Honoring the Italian Victims of September 11
September 11 2017 marks the sixteenth anniversary of the tragic event during which thousands of people, many of whom were many Italians and Italian Americans, lost their lives. The Italian community came together to remember the victims and to honor fellow countrymen at the Consulate General of Italy.
The Consulate’s Ceremony
The ceremony began with a prayer lead by Rev. Msgr. Hilary Franco, Advisor for the Permanent Observer of the Holy See to the United Nations. The prayer took place in front Antonio Manfredi’s artwork, which was placed at the entrance to the Consulate in memory of the fallen. In front of the bas relief depicting the crumbling Twin Towers sat a vase that participants filled with an emotional floral homage.
Guests then moved to the Consulate’s conference room where Consul General Francesco Genuardi spoke about the importance of remembering the victims of the tragic attacks.
Among the guests was Victor Calise, Commissioner of the Office for People with Disabilities for New York Mayor Bill de Blasio. Calise reiterated the importance remembering. He reminded everyone how much the City of New York has done, and continues to do, in order to rebuild and to repair a wound that will never fully heal. Calise then directed a special sentiment toward the Italians and Italian Americans who perished that day.
The Path to Remembrance
Another contribution was given by an institutional delegation from the city of Brescia, who come to New York in solidarity with victims of September 11.
On May 28, 1974, the city of Brescia was struck by a violent terrorist attack in Piazza della Loggia. Many of the city’s residents lost their lives that day. In collaboration with the Comune of Brescia, the Association Famigliari Caduti Strage di Piazza Loggia, and the Province of Brescia, Brescia’s Associazione Casa della Memoria developed a living installation in memory of the victims of terrorism and political violence. The installation unites Piazza della Loggia with other historic locations throughout the city, following Contrada S. Urbano and ending at the Castle. Along the way are a series of tiles and stones that commemorate the victims of various massacres.
We spoke about it with Laura Parenza, President of Comune di Brescia City Council. “The goal of constructing the path to remembrance is to commemorate victims of every tragedy. The path is one of both remembrance and sharing. This was the sense of today’s meeting at the Consulate, the idea of sharing and, at the same time, working together to build a peaceful world–trying to transmit those values that must be passed down to future generations. Today’s society is a global one. A city today is made up of people who come from different countries with different cultures. Therefore, we need to have the strength and the ability to listen to each other.”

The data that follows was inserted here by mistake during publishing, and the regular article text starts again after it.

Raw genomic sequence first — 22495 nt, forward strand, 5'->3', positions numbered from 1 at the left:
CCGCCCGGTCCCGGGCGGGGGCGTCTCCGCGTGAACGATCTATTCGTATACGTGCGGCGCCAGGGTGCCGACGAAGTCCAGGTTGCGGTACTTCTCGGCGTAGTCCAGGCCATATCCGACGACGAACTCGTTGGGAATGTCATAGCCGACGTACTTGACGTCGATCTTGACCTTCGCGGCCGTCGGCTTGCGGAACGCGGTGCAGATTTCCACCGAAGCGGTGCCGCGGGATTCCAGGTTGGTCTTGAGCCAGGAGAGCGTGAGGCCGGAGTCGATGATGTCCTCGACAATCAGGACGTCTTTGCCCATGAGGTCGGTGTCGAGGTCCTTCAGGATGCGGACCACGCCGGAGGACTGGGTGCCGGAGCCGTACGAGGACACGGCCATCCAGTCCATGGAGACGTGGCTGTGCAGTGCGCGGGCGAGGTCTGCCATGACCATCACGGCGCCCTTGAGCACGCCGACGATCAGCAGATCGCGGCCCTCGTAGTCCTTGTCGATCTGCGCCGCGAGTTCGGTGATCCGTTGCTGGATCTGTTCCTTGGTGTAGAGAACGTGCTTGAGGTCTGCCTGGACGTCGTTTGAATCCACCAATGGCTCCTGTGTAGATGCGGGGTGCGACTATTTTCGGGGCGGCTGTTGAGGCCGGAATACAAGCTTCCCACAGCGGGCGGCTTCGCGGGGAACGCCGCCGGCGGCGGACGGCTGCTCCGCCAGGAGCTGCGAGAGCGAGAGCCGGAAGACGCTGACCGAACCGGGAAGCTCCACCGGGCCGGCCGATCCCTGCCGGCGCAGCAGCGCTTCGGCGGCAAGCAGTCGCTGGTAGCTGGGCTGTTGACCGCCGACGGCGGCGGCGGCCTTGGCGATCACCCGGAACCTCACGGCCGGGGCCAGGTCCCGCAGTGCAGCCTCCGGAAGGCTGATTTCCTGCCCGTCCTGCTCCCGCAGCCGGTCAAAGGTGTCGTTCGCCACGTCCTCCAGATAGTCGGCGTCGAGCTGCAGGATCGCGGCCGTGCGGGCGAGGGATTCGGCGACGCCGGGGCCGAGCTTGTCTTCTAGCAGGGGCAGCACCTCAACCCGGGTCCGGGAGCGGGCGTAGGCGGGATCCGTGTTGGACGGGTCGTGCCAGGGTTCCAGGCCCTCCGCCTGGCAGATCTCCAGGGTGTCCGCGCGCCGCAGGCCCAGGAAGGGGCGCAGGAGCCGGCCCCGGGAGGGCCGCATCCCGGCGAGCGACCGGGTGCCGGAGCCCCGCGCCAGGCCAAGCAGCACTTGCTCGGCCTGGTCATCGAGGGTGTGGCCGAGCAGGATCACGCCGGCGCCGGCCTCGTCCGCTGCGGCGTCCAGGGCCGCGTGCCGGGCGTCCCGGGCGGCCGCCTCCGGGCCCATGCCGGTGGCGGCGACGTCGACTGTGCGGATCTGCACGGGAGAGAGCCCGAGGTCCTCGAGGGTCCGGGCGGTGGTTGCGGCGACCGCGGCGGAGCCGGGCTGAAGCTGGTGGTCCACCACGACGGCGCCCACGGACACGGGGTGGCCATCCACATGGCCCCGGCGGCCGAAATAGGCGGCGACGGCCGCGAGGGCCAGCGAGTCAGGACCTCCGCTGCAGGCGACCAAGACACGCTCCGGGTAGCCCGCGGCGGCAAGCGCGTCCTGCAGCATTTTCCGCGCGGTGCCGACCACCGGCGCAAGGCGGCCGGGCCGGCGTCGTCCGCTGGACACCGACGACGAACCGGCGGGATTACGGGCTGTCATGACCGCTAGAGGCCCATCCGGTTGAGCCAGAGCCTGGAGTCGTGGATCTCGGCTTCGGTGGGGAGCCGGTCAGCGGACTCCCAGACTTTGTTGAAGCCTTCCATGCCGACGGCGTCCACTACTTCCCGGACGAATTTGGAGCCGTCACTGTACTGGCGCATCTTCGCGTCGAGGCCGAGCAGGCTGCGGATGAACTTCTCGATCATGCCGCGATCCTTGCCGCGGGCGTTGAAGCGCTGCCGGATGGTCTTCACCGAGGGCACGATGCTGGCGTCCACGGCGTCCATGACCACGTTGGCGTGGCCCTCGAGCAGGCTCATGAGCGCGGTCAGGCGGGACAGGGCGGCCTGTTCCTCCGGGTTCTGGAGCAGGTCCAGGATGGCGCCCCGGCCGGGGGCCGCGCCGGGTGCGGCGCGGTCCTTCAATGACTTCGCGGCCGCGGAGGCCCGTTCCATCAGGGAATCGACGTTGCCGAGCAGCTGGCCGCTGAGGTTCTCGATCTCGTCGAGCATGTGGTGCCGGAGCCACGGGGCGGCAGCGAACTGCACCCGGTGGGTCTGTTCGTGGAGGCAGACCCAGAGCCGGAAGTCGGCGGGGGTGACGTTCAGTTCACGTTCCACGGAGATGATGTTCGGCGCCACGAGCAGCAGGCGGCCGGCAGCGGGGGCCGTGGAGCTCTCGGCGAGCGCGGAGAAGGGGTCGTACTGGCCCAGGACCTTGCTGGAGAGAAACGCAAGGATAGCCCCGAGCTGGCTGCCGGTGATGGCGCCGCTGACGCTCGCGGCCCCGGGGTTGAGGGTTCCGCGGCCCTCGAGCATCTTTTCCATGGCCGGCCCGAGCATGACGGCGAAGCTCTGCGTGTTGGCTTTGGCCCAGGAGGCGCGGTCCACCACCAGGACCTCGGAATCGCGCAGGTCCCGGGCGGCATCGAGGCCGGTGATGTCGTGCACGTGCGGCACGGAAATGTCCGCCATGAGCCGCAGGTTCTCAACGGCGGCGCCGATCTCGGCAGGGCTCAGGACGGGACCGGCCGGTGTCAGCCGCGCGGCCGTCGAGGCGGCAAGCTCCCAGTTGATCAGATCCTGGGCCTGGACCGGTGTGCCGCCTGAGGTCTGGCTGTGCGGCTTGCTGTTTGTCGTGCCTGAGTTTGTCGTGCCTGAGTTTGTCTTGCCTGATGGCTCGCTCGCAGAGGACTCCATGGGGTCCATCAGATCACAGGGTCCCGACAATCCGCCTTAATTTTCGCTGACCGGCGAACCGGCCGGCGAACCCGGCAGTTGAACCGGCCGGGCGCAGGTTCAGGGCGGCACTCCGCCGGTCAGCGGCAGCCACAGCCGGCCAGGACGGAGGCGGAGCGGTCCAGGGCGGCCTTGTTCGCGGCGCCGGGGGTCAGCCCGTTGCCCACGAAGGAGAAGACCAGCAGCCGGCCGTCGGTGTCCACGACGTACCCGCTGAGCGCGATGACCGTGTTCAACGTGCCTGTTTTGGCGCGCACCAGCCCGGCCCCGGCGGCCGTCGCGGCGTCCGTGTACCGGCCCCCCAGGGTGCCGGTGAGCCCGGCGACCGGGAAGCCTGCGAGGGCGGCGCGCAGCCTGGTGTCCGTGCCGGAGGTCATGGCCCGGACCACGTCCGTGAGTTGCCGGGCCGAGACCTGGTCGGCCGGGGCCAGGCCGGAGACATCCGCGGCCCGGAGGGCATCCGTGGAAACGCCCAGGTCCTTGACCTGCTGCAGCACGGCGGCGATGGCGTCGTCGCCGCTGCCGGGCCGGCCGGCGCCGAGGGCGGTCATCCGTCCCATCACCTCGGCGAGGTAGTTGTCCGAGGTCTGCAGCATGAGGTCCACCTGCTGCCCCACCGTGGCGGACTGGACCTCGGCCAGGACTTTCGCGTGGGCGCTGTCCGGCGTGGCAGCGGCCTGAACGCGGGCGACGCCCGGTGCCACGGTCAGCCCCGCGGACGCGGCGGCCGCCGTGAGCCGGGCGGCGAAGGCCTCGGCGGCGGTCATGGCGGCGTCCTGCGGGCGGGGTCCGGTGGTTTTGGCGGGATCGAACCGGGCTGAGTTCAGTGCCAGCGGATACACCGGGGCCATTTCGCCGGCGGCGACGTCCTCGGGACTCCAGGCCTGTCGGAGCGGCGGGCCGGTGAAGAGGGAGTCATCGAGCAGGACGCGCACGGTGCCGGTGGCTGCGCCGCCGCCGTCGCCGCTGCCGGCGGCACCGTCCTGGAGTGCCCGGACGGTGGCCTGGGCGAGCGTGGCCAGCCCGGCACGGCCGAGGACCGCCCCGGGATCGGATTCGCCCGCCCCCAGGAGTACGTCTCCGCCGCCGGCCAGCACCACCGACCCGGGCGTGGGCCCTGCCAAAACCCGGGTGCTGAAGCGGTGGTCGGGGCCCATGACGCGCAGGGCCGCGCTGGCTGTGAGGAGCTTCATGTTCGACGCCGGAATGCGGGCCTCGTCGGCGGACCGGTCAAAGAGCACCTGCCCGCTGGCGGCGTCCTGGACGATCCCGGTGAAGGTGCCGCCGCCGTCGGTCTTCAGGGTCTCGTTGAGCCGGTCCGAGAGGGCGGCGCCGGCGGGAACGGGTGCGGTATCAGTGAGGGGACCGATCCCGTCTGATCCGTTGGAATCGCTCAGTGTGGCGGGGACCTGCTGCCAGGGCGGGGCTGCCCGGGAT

Reading the Names
A solemn moment that evening was the reading of the names of the Italians and Italian-Americans who perished that day. Finding those names proves to be a bit difficult because Italian law does not allow the victims’ identities to be revealed. Cav. Giulio Piccoli has been working on this for years, and he presented the list of names that he found.
In 1965, Piccoli came from Naples to America in search of a better life. He spent forty-five years fighting for the Italian community in the United States trying, as he told us, to eliminate stereotypes and prejudice. He spoke with us about his research into the Italians who perished in the September 11 attacks: “Since 1969, I was determined to help our community. When memorial ceremonies began after the attacks on the Twin Towers, I was determined to make a difference. I sifted through 3,000 names in order to find the Italian ones. I did it out of love for my country and with the desire to defend Italianness here in America. I wanted to pay tribute to everything that the Italian community, both immigrants and the Italian Americans, has done and continues to do for the United States of America.”
The presence of the New York City firefighters, many of whom were Italian, was fundamental that evening. In fact, at the time of the attacks, the head of the Fire Department was an Italian-American, Daniel A. Nigro, who is now the Commissioner of the Fire Department.
During a respectful silence, the names were read: Italian names, mixed names, Italian-American names, names that were changed to facilitate assimilation, names from the same family. Names we should never forget. In addition to Cav. Piccoli’s reading of the names, others were ready by Silvana Mangione from the Comitato di Presidenza del Consiglio Generale degli Italiani all’Estero.
Subsequently, the delegation from Brescia conferred the Consul General and the Consulate with plaques thanking them for the invite and for the great work they’ve been doing for New York’s Italian community. Cav. Piccoli and Cav. Joseph Guagliardo, President of the Conference Presidents of Major Italian American Organizations, also received plaques for their contributions to the community.
Refreshments offered by New Jersey’s Clemente Italian Bakery & Deli concluded the evening. The sentiment that night was both warm and emotional as people looked to the past in order to build a better future.